The high quality of health care we enjoy today can be attributed to clinical reasearch. Without research the development of new and improved treatments or drugs could not happen. The Salvation Army Toronto Grace Health Centre (TGHC) understands this and is committed to developing a culture that supports teaching and research in order to promote learning, improve current health care treatments, and assist doctors and health care professionals to search for better, more effective methods of care for our patients.
The TGHC palliative care physicians have appointments with the University of Toronto and are involved in teaching residents and medical students. Two clinical research proposals for the Palliative Care Unit have been presented to the Board Ethics Committee and Senior Management Team, and the Joint Research Ethics Board (JREB) which the TGHC is partner on, and have been approved. One of the studies being conducted is:
Dysphagia in the palliative care setting
The “DysCORD” study, which stands for “Dysphagia in a palliative care setting: a Coordinated Overview of Caregivers’ Responses to a patient’s Dietary changes.”
What is dysphagia?
“Dysphagia” is a difficulty in chewing and/or swallowing food. It is a result of damage to the body, due to events such as a stroke, cancer, or other diseases. Dysphagia can present many challenges to the acts of drinking and eating; actions which someone typically takes for granted. In the palliative care setting, a patient will often develop dysphagia at the end stages of life. Because of dysphagia, changes may have to be made to the amount and/or texture of food that a person eats.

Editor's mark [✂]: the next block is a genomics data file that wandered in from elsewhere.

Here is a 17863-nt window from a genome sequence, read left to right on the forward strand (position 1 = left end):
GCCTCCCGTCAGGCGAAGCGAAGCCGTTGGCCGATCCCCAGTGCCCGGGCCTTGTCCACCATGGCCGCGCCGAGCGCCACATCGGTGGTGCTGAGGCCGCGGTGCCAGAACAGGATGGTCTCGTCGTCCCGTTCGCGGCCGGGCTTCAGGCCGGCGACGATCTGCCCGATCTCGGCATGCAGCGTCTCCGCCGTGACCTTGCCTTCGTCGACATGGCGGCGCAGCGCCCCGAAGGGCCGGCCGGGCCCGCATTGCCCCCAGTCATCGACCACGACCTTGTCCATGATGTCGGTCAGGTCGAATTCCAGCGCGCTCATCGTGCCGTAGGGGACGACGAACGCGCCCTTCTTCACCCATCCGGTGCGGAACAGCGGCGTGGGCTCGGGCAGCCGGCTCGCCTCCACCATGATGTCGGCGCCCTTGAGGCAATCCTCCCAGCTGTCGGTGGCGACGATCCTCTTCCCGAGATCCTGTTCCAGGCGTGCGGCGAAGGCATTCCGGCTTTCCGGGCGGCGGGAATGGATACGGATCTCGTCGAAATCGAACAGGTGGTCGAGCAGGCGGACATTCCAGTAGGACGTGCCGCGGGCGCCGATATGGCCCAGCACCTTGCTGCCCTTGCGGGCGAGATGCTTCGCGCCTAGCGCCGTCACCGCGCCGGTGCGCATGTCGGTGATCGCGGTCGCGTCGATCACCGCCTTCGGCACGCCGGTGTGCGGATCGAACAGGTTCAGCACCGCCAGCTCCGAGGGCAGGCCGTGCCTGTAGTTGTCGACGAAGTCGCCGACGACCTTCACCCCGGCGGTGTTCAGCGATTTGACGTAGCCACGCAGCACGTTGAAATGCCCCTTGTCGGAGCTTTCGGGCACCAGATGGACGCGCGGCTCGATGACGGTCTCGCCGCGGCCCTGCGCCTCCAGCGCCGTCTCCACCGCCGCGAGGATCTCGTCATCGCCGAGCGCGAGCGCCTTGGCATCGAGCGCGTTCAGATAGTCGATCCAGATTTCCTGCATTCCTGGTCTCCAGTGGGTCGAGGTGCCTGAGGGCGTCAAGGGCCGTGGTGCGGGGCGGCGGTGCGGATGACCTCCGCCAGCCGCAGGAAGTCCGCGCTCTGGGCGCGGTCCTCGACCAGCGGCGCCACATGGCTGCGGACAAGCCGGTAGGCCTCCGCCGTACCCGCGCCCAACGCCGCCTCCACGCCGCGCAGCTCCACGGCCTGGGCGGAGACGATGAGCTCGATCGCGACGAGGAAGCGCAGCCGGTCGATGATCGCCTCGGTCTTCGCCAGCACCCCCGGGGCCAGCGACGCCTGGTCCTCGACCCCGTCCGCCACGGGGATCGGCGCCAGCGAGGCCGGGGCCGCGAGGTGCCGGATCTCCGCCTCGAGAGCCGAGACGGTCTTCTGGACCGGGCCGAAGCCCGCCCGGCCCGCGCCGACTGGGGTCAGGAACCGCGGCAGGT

One of the goals of this study is to find out how the caregiver of a patient responds when that patient needs to have his/her food changed. There seems to be very little research conducted on this topic; our hope also is to be able to add our findings to this area of patient care.
What should patient’s expect?
We are seeking consent for participation in the research project from our patient’s admitted to the Palliative Care Unit. When patient’s are admitted to the Palliative Care Unit, they will receive a consent form from the nurses, which describes the study and asks for the patient’s and caregiver’s consent to participate. Patient’s and Caregiver’s are asked to review the consent form and sign it if they wish to participate.
Patient’s or their Caregiver’s may ask questions about the consenting process or the study, or withdraw from participating in the study at any time. Patient care will not be affected, regardless of participation.
If a patient and caregiver consent to participate, our Clinical Research Coordinator, Victor Nam, will be notified if changes occur to the patient’s swallowing during their stay here. He will then interview the caregiver. Interview questions will explore feelings and attitudes towards such changes.
Project Staff :
- Beverley Smith, MD
- Ron Seto, Pharmacist
- Lisa Chong, Speech-Pathologist
- Victor Nam, Clinical Research Coordinator
Please feel free to contact our Clinical Research Coordinator, Victor Nam, if you have any questions and/or if you are a Patient or Caregiver on our Palliative Care Unit are interested in participating in this study. Information Sheet.
Phone: 416-925-2251 ext. 227